This yellow fruit is full of vitamins and nutrients. Bananas are well-known for their high potassium content. However, they also contain around 37 mg of Magnesium per banana. This fruit is a popular choice because it contains manganese and fiber as well as vitamin B6 and vitamin C. Unripe bananas are more carbohydrate- and sugar-rich, while ripe bananas have more starch. This means that starch is not broken down until it reaches the large intestine, where it is broken down by bacteria. This makes it an excellent prebiotic to improve your gut health.
10. Leafy Greens
Leafy greens are known for their many health benefits. They are rich in iron, manganese and vitamin A, C and K. Some also have large amounts of magnesium. One cup of cooked spinach contains almost 40% of the RDI for magnesium. Along with collards and turnips, kale is another great choice. The body can benefit from the plant compounds in leafy greens and they help prevent cancer and other diseases.
A single ounce of raw Tamarind contains 26 mg of magnesium, or 6% of your daily value. It is also rich in potassium and iron, which are vital for energy metabolism and fluid balance. Tamarind is a common ingredient in Asian, Indian and Mexican cuisines. A tangy, sweet tamarind-based chutney is one of the most popular ways to enjoy this fruit.
Okra cooked in a cup contains 57mg or 14% DV magnesium. This pod vegetable is a popular choice in Southern cuisine, particularly in gumbos. It contains lots of antioxidants, calcium and thiamin as well as folic acid, zinc and dietary fibre. These nutrients can help combat diabetes, heart disease and digestive conditions as well as some cancers. Okra has a higher protein ratio than soybeans. Okra’s mucilage, which forms when it is cooked, can help to eliminate cholesterol and other toxins from the liver. It also helps to remove waste from the gastrointestinal system.
A three-ounce portion of cooked oysters contains 37 mg of magnesium, or 9% of the daily value. Shellfish has a rich nutritional profile, including high-quality protein and cardioprotective omega-3 fat acids. A three-ounce serving provides more than 188% DV zinc and 114% DV copper. It also contains small amounts of vitamin D.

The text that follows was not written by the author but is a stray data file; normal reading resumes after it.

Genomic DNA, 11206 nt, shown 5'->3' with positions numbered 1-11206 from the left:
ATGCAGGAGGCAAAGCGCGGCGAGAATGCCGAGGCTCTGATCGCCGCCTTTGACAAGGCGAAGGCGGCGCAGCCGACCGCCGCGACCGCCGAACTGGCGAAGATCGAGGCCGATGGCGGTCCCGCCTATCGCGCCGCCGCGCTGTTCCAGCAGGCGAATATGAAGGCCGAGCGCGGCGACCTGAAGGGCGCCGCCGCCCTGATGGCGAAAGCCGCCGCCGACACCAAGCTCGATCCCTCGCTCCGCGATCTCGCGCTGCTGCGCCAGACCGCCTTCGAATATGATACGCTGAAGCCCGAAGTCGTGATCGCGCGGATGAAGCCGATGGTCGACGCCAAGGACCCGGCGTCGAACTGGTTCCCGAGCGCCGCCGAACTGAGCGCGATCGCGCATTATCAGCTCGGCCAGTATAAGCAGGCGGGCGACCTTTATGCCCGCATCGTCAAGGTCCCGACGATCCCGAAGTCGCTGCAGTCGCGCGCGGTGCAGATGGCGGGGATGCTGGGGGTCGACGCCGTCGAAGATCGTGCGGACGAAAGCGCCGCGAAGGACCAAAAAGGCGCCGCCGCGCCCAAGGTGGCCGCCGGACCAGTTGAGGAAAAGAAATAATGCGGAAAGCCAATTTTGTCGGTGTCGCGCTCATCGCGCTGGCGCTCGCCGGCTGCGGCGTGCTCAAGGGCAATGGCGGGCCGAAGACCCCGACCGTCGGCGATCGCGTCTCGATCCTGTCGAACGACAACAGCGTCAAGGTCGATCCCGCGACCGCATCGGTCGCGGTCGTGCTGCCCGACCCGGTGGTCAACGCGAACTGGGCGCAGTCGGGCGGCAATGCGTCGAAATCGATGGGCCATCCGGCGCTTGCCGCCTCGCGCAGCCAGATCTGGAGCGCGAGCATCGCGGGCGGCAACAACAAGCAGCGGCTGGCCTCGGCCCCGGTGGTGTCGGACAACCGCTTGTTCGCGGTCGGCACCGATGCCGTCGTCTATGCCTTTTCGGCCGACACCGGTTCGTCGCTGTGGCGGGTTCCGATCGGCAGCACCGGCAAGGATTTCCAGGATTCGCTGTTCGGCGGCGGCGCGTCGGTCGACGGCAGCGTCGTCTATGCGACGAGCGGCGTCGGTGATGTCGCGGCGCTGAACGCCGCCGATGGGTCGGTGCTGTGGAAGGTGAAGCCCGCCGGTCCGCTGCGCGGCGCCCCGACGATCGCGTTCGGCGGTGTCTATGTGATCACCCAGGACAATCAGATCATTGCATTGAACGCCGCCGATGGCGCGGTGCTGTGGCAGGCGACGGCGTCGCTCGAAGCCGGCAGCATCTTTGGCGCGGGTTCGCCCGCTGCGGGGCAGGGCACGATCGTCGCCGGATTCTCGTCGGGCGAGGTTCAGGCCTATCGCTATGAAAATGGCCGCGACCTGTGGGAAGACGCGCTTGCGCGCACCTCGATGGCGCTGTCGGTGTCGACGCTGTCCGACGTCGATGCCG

14. Baked potatoes with skin
Medium baked potatoes with skin can provide up to 48 mg of magnesium or 12% of the daily value. Although potatoes are often dismissed as starchy, they are nutritional powerhouses rich in fiber, easily digestible carbohydrate, vitamins, and minerals. The carbohydrates in potatoes are quickly absorbed, which can cause an increase in blood sugar for people with diabetes. Potatoes also contain vitamins B and C as well as iron, copper and potassium. The majority of nutrients are found under the skin so it is best that you eat both the skin and the flesh.
A small 1.5-ounce portion of raisins contains approximately 14 mg of magnesium or 3.5% of the daily value. These tiny dried grapes contain a variety of bioavailable nutrients, including vitamins B6, potassium and iron. Raisins are sweet and satisfying, and they contain antioxidants and antimicrobial phytophenols which can help to suppress the growth of oral bacteria. Due to their potassium content, these tiny treats may lower blood pressure. You should limit your consumption of raisins, as each one has the same sugar content as whole grapes.